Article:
Notre Dame celebrates Black History Month

Author: Media Relations

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The University of Notre Dame is celebrating Black History Month throughout February with a number of events.

The schedule is as follows. It will be updated throughout the month.

Feb. 8: Black Domers 2: “The Future of Social Justice,” 7 p.m., live Zoom event

Join filmmaker and Notre Dame graduate Christine Swanson and Academy Award-nominated actress Aunjanue Ellis-Taylor for a screening and discussion of Swanson’s 2022 short film, “Fannie,” moderated by Scott Barton, assistant professor of race, food, and environmental and cultural studies in the Department of Africana Studies and inaugural fellow in Notre Dame’s Initiative on Race and Resilience. Sponsored by ThinkND and the Notre Dame Alumni Association.

Feb. 9-11 Film screening, "Origins," DeBartolo Performing Arts Center

The Browning Cinema at the DeBartolo Performing Arts Center will screen director Ava DuVernay's adaptation of Isabel Wilkerson's "Caste: The Origins of our Discontent" at 7 p.m. Feb. 9 and 10 and 4 p.m. Feb. 11.

Feb. 10:A Tribute to Motown,” 7:30 p.m., Leighton Concert Hall, DeBartolo Performing Arts Center

It’s the sound of a generation. Back for one memorable night, experience the magic of Motown in a show jam-packed with some of the biggest hits, stunning vocals and a band driving it all the Motor City way. “A Tribute to Motown” pays homage to one of the most influential creations in Black culture — the iconic music of the timeless Motown era. The teams at A Gammage Solutions and Bishop’s House Productions have curated another trip down memory lane with the lyrics, melodies and moves authentic to the label from artists such as Marvin Gaye, Stevie Wonder, The Supremes, Smokey Robinson, The Four Tops, Martha Reeves, The Temptations and many more.

Feb. 12-14 "Leave Your Mark on Notre Dame!" Coleman-Morse Center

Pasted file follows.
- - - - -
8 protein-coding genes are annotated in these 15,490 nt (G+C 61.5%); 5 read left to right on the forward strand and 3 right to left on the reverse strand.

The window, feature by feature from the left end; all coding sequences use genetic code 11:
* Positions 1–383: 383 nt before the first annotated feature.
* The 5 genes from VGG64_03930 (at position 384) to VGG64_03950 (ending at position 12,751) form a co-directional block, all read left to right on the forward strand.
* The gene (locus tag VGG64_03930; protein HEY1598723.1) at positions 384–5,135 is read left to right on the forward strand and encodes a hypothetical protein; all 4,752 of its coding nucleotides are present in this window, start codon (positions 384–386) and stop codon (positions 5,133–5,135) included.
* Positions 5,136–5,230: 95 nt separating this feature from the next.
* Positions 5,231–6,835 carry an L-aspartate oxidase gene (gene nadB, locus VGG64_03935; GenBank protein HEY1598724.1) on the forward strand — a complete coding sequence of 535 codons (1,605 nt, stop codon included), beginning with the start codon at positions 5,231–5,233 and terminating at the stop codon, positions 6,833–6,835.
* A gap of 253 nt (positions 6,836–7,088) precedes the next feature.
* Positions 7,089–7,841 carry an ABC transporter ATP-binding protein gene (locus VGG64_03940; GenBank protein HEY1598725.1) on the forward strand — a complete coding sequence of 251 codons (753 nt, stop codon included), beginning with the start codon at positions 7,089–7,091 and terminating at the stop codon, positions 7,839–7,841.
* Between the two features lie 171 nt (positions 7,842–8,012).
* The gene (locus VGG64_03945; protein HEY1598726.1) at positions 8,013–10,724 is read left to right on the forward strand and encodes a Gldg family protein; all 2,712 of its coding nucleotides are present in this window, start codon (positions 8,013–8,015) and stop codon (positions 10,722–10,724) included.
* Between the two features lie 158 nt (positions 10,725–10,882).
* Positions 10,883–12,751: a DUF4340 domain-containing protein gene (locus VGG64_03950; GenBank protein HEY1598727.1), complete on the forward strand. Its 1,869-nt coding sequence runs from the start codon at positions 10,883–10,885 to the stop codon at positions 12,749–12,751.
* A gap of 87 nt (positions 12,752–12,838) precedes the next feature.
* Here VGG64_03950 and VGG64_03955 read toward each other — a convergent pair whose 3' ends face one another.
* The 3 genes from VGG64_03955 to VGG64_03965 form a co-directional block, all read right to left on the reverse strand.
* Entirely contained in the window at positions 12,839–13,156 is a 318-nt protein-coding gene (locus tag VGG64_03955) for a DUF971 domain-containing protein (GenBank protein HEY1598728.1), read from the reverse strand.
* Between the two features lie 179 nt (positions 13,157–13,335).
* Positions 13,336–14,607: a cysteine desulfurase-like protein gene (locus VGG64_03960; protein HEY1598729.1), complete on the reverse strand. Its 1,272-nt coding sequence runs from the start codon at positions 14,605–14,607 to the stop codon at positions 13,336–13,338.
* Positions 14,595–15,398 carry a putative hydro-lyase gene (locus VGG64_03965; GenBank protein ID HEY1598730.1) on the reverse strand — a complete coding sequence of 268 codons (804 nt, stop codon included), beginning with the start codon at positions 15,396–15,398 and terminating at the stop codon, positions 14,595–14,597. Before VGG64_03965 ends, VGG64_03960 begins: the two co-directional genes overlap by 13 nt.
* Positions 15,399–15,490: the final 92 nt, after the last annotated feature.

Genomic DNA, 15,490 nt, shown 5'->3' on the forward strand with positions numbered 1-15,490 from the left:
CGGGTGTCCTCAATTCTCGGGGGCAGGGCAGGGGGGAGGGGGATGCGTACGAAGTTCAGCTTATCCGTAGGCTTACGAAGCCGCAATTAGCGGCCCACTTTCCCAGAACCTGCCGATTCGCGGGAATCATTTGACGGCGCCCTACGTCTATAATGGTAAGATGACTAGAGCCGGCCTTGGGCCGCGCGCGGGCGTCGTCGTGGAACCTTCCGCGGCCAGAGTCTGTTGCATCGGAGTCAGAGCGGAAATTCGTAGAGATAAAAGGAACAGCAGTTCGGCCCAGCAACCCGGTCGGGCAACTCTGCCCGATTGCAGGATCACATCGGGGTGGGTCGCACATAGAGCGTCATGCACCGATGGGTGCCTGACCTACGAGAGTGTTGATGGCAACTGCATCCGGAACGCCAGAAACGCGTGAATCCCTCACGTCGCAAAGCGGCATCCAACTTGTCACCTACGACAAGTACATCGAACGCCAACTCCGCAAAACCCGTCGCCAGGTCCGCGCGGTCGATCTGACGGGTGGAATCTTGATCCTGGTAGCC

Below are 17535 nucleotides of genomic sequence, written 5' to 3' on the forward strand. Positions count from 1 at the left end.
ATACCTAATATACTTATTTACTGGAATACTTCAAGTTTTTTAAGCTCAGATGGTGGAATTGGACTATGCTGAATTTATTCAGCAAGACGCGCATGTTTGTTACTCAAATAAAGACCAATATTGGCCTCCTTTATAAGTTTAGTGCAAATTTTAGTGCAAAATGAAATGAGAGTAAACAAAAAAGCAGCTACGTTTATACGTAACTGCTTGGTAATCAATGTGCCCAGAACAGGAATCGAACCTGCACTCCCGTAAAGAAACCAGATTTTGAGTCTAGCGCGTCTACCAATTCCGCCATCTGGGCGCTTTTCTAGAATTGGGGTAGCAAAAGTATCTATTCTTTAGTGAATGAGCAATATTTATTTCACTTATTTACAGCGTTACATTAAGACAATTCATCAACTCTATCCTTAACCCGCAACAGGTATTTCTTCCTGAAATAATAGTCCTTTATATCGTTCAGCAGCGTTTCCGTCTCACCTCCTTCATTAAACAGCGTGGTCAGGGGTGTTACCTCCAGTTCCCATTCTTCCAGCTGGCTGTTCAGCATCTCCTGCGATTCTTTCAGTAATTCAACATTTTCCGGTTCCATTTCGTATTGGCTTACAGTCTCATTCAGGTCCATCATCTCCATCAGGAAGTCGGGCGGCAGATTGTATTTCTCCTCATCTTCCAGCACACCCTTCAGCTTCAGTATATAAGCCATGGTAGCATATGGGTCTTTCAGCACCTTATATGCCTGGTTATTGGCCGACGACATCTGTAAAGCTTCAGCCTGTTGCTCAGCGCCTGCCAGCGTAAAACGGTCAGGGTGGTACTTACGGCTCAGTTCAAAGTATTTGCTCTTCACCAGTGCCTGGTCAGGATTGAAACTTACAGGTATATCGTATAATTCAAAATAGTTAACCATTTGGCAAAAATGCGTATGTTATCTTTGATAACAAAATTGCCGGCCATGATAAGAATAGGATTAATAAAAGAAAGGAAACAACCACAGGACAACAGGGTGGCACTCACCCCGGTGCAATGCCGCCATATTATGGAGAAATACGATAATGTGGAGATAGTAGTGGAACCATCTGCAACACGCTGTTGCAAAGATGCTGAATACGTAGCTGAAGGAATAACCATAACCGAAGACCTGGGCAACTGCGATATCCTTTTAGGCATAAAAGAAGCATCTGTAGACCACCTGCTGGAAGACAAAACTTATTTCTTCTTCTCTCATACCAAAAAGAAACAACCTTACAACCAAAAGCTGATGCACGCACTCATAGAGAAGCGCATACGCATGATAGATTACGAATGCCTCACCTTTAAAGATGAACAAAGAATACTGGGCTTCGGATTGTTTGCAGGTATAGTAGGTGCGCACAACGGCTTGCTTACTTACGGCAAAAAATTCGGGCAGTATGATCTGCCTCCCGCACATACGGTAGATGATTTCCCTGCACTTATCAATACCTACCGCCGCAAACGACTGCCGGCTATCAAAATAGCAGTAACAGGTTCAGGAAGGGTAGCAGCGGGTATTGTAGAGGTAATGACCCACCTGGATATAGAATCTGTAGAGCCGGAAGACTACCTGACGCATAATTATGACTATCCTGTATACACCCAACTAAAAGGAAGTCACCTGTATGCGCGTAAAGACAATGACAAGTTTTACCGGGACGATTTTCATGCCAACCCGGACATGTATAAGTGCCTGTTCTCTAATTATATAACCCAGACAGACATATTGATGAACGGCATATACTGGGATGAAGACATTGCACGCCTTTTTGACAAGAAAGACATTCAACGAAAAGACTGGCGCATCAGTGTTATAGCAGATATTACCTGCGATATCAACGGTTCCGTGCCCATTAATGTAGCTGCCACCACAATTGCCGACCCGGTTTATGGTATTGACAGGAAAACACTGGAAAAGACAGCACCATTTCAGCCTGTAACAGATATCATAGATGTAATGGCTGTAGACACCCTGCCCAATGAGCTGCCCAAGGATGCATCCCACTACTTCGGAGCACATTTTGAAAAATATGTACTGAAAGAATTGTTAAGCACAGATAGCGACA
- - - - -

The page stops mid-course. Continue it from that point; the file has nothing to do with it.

Join artist Brother Mickey McGrath as he paints an original mural on a wall in Coleman-Morse Center. Students, faculty and staff are welcome to contribute to the mural, which will feature a quote from the first Holy Cross person of colar to be put forward for sainthood: Servant of God Theotonius Ganguly, C.S.C. McGrath will give a talk on diverse saints from 7 to 8:30 p.m. Feb. 13 in the CoMo Lounge, with a Mardi Gras-themed reception to follow. Sponsored by Campus Ministry.

Feb. 14:African American Classical Architecture: Then and Now,” 5:15 p.m., Manfredi Family Auditorium at the Walsh Family School of Architecture, Zoom or YouTube

Historically, architecture has served and facilitated the growth of communities around the world. In this lecture, Phillip Smith will explore the historical influence of classical and traditional architecture beginning with Egyptian influence on ancient Greek and Roman architecture, and later sharing the impact African American architects, designers and builders have had on our built environment. Notable classical African American architects include John Williams, Robert Taylor, Wallace Augustus Rayfield, William Sidney Pittman and Julian Francis Abele.